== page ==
From an objective perspective it is clear that if a better resource/scarcity-allocating system than liberal democratic capitalism ever emerged then we should immediately adopt it. Some might point to China’s model of state capitalism as an alternative solution, but they miss the point that what matters is quality of life. Most evidence suggests dictatorships are simply institutionally incapable of behaving in a benign manner.

Can you do good simply by aiming to become rich? You create jobs, you increase public tax revenues and hence the amount of money spent on welfare, hospitals, schools, etc. If you do it properly you create an environmentally sustainable business that provides people with a good service. You will probably have a lot of fun once you acquire wealth and then you can give it all away before you die.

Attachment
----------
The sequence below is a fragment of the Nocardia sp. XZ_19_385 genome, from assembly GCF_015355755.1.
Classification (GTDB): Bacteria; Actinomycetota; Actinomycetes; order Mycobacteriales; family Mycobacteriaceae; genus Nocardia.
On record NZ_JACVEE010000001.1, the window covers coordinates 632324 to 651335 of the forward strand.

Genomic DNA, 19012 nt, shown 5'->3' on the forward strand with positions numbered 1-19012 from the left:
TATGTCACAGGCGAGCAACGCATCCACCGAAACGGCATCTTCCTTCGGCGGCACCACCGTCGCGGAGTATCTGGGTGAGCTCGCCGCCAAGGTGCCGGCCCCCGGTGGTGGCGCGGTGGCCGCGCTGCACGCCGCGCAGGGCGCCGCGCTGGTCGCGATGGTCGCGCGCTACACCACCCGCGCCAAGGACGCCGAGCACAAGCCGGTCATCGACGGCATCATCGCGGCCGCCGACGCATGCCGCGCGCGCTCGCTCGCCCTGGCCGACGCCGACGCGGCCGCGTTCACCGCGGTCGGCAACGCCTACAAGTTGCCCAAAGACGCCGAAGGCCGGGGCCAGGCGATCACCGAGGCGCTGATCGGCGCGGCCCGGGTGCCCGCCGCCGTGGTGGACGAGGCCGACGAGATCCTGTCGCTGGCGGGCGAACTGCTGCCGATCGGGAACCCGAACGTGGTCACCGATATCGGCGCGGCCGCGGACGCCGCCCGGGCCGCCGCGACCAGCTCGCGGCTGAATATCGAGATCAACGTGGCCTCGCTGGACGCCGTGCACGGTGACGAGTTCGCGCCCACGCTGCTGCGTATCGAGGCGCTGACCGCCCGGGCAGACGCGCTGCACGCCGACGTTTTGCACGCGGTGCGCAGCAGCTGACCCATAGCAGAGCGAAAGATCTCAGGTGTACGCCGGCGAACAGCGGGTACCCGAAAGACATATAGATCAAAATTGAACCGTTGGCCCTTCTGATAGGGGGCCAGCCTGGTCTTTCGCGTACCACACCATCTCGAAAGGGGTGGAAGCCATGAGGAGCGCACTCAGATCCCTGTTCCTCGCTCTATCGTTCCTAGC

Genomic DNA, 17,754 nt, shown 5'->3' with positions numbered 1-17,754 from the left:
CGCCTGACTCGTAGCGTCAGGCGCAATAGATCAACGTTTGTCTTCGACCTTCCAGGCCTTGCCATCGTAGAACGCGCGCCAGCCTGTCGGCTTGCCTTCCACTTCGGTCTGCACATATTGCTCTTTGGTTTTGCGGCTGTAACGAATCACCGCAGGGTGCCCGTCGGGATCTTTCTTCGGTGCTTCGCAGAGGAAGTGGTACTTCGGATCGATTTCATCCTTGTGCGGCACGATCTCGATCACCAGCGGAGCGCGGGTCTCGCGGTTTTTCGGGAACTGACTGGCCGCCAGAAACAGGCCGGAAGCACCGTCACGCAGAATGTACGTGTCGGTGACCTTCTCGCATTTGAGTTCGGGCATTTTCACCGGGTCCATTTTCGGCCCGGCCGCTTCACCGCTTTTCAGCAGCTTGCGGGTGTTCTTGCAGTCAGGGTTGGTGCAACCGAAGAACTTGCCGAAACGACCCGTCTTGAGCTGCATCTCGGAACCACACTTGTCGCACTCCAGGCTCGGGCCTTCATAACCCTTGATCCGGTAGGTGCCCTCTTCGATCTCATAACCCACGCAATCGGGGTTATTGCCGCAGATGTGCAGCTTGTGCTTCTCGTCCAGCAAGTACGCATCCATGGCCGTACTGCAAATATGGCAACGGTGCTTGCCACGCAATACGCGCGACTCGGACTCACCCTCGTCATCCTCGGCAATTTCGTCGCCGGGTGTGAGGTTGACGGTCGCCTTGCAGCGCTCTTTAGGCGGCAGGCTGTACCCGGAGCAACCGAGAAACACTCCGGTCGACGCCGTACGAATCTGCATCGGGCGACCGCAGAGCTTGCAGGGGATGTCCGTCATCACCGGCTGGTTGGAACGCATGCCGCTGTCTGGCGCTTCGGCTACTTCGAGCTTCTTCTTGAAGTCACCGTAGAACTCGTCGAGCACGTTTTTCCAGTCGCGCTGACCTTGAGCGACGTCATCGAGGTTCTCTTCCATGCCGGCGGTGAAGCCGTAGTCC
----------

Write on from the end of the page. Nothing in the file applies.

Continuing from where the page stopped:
There are a couple of ways of looking at problems in the world. One argument would be to say that the problem is corporatism. Whenever the needs and desires of an abstract collective are put above the needs and desires of individuals you get problems. An example that springs to mind is that of environmentalism. Environmentalists have an unfortunate habit of treating people as “the problem” rather than the only reason it is worth solving the problem.

In The Business “the Business” is a mechanism for allowing the flourishing of individuals – or is it a controlling corporate regime?